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Understanding What HIPAA Means for Mental Illness

The Health Insurance Portability and Accountability Act (HIPAA) is a federal law that helps protect the privacy of individual health information. For individuals living with mental illness, this law is important, because it helps protect confidential mental health treatment records.

Over the years, however, there have been many misunderstandings about the type and range of information that mental health treatment providers are allowed to share with others. This often resulted in situations where family and friends of a person living with mental illness were unable to communicate with healthcare providers, often to the detriment of a loved one.

The federal Office of Civil Rights (OCR) at the Department of Health and Human Services (HHS) has enforcement authority over HIPAA. On Feb. 21, 2014, OCR released guidance clarifying how and when healthcare providers may share an individual’s mental health treatment information with others. Open communication between a mental health provider and family members or friends of a person living with mental illness can help make sure that the individual receives the best treatment and care possible. Below is a set of questions and answers to make sure you know what HIPAA means for you.

Can healthcare providers share mental health treatment information to family members and friends of a person living with mental illness?

Yes, healthcare providers may share information about treatment with a person’s family or friends if the person with mental illness does not object.

Are health care providers required to obtain a signed informed consent release before sharing information with family and friends?

No, citing the “integral role that family and friend’s play in a patient’s health care,” OCR’s guidance states that providers may ask for permission to share relevant information, may tell the person that they intend to discuss information and give him or her the chance to object, or may infer from the circumstances, using professional judgment, that the person does not object. For example, if a person receiving treatment invites a family member and friend to be present in a treatment situation, the provider may assume that the person does not object to disclosure of information.

What happens if the person living with mental illness objects to information sharing?

If the person receiving treatment is an adult, objects to the release of information, and is deemed capable of making healthcare decisions by the healthcare provider, then the healthcare provider may not share information with family or friends. If the healthcare provider determines that a person does not have the capacity to make healthcare decisions, then the provider may choose to share information with family, friends, or other individuals involved in the person’s care if the provider believes it is in the person’s best interest. A court order is not required for a determination that a person lacks capacity. Discretion lies with the treatment provider, based on professional judgment.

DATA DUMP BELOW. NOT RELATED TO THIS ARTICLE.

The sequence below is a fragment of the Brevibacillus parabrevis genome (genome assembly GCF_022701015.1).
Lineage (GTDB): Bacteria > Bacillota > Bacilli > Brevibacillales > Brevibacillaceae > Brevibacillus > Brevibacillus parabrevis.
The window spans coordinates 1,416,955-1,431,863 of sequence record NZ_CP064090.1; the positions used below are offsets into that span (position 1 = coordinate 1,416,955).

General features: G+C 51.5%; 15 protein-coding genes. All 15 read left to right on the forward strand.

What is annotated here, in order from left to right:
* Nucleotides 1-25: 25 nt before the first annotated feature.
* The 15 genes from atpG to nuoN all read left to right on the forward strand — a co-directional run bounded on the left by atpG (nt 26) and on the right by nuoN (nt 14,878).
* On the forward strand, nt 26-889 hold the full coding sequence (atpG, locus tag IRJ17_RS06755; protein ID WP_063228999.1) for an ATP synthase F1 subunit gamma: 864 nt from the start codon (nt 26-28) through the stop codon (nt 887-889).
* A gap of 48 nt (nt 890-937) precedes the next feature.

How much information can the healthcare provider share with a person’s family members or friends?

Healthcare providers should exercise professional judgment and disclose only the information that is necessary or directly related to the family member or friend’s involvement in care. Psychotherapy notes—notes that are written by a provider during counseling sessions detailing specific conversations—are treated differently than other healthcare information because they may contain especially private or sensitive information. In most instances, a provider must have a patient’s permission before sharing information contained in psychotherapy notes.

May family members or friends communicate with a healthcare provider if they are worried about a person’s health or wellbeing?

Yes, family members or friends may share information that they believe might be relevant or helpful to a treatment provider. Healthcare providers are not required to disclose this communication to the individual receiving treatment.

Can healthcare providers share information with parents or guardians of children?

Generally speaking, yes, a healthcare provider may share treatment information with a parent, guardian, or an individual acting as a personal representative for a child.

At what age is a child considered an adult for the purposes of healthcare decisions?

Generally, age 18, but HIPAA defers to state law if a state has a different standard.

Are there any other restrictions on how and when a healthcare provider may share information with parents or guardians?

HIPAA establishes a floor for the privacy of health information. State laws that are more protective of privacy supersede HIPAA.  State laws vary and it is important to become familiar with the laws in your state.

In addition, there are some federal laws that may have additional restrictions on sharing treatment information with parents or guardians. For example, the federal confidentiality statute that applies to federally-funded drug and alcohol treatment programs has standards that are stricter than HIPAA.

Can healthcare providers share protected mental health information with law enforcement officials?

Yes, in certain circumstances, particularly if the person living with mental illness poses a danger to self or others, then healthcare providers may disclose necessary information.

 

Copyright Date: 04/15/2014

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